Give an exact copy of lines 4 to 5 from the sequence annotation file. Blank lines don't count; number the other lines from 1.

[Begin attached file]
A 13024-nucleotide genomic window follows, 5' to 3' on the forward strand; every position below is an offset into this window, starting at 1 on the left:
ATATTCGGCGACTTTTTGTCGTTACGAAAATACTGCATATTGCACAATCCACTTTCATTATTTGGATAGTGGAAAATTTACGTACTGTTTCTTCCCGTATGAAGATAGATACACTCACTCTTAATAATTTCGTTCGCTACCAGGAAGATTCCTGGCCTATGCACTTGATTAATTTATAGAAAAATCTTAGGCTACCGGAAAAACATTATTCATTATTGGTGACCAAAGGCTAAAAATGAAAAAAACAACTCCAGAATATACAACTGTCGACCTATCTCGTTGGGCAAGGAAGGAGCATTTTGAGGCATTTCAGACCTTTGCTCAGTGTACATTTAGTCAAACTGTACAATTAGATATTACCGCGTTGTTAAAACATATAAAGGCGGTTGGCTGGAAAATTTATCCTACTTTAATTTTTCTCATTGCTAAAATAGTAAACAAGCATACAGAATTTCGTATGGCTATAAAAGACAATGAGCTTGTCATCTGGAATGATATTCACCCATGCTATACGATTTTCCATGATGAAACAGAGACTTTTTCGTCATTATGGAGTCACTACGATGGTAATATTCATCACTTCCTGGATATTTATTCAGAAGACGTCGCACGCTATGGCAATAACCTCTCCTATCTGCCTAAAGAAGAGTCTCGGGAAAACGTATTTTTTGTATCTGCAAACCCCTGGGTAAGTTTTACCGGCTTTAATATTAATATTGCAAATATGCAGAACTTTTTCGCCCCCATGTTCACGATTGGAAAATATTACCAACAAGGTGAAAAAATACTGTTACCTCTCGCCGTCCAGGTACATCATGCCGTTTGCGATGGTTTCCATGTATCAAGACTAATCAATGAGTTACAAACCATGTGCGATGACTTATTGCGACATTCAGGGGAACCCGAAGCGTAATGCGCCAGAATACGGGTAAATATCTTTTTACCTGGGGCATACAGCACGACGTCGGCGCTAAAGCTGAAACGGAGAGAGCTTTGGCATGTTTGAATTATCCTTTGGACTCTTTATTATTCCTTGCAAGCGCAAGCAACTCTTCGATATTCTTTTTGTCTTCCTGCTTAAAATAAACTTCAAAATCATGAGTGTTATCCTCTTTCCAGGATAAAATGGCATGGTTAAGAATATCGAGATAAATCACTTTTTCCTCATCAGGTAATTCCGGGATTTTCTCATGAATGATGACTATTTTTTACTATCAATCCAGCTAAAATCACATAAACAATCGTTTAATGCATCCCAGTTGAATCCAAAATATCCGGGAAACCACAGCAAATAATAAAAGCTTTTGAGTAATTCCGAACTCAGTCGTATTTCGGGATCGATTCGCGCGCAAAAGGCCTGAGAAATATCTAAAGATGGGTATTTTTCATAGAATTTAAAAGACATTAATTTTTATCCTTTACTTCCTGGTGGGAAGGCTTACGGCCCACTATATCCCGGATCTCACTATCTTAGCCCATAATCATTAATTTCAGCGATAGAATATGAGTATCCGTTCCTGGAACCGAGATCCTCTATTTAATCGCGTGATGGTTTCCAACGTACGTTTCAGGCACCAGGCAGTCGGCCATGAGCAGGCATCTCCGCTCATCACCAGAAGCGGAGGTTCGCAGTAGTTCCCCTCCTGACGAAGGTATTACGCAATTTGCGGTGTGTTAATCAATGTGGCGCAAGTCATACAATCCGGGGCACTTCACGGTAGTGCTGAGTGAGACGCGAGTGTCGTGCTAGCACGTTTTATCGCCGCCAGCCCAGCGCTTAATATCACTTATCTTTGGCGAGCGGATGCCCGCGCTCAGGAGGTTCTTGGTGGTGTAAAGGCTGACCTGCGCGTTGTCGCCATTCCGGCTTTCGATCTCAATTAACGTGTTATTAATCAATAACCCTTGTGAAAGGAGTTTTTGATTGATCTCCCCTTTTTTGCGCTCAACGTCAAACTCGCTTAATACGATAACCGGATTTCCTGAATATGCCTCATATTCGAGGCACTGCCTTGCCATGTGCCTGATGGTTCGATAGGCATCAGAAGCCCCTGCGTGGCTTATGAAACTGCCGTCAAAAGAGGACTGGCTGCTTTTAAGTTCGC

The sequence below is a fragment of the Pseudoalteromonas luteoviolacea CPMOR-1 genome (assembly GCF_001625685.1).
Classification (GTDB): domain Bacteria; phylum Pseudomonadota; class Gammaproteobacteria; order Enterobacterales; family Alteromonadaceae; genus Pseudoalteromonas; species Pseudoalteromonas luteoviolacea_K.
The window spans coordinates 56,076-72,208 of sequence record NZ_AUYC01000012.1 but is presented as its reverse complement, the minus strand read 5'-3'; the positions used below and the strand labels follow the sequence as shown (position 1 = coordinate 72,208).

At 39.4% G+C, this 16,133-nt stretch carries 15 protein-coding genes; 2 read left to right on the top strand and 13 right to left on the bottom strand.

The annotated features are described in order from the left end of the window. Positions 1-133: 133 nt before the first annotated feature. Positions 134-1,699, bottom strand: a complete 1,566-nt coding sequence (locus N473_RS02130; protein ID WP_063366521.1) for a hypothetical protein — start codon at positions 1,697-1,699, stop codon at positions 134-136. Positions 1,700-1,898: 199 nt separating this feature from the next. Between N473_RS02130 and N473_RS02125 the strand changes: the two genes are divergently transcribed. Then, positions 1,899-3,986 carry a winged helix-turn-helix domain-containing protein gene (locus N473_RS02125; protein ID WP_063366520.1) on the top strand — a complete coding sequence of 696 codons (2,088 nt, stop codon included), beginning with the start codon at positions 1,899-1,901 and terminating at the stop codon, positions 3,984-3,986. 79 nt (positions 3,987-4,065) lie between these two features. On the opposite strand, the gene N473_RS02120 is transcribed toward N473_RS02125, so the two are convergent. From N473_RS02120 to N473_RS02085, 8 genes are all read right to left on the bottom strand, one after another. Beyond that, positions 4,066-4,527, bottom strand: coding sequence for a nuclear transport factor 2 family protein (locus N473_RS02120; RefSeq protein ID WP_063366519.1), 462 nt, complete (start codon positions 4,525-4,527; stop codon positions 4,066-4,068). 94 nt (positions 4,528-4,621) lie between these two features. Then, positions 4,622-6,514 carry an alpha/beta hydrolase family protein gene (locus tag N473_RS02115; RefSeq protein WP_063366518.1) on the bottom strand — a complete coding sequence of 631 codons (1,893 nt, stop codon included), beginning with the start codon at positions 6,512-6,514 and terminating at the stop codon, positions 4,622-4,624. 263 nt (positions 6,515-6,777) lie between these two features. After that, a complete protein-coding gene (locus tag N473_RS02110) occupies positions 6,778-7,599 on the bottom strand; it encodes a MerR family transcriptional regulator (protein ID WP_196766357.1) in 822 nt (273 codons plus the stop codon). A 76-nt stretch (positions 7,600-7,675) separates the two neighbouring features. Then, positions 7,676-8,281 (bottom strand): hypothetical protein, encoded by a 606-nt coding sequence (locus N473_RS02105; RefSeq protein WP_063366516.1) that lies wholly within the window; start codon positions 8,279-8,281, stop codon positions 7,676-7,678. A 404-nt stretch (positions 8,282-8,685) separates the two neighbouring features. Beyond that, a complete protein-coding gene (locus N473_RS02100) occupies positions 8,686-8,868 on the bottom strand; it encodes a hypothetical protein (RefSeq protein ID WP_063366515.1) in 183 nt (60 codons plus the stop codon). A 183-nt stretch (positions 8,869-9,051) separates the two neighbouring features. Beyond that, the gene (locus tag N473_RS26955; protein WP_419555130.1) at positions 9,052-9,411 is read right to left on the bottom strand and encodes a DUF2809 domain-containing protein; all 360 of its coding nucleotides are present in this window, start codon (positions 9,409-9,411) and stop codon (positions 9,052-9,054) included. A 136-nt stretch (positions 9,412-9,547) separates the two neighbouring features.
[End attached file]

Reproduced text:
Classification (GTDB): domain Bacteria; phylum Pseudomonadota; class Gammaproteobacteria; order Enterobacterales; family Alteromonadaceae; genus Pseudoalteromonas; species Pseudoalteromonas luteoviolacea_K.
The window spans coordinates 56,076-72,208 of sequence record NZ_AUYC01000012.1 but is presented as its reverse complement, the minus strand read 5'-3'; the positions used below and the strand labels follow the sequence as shown (position 1 = coordinate 72,208).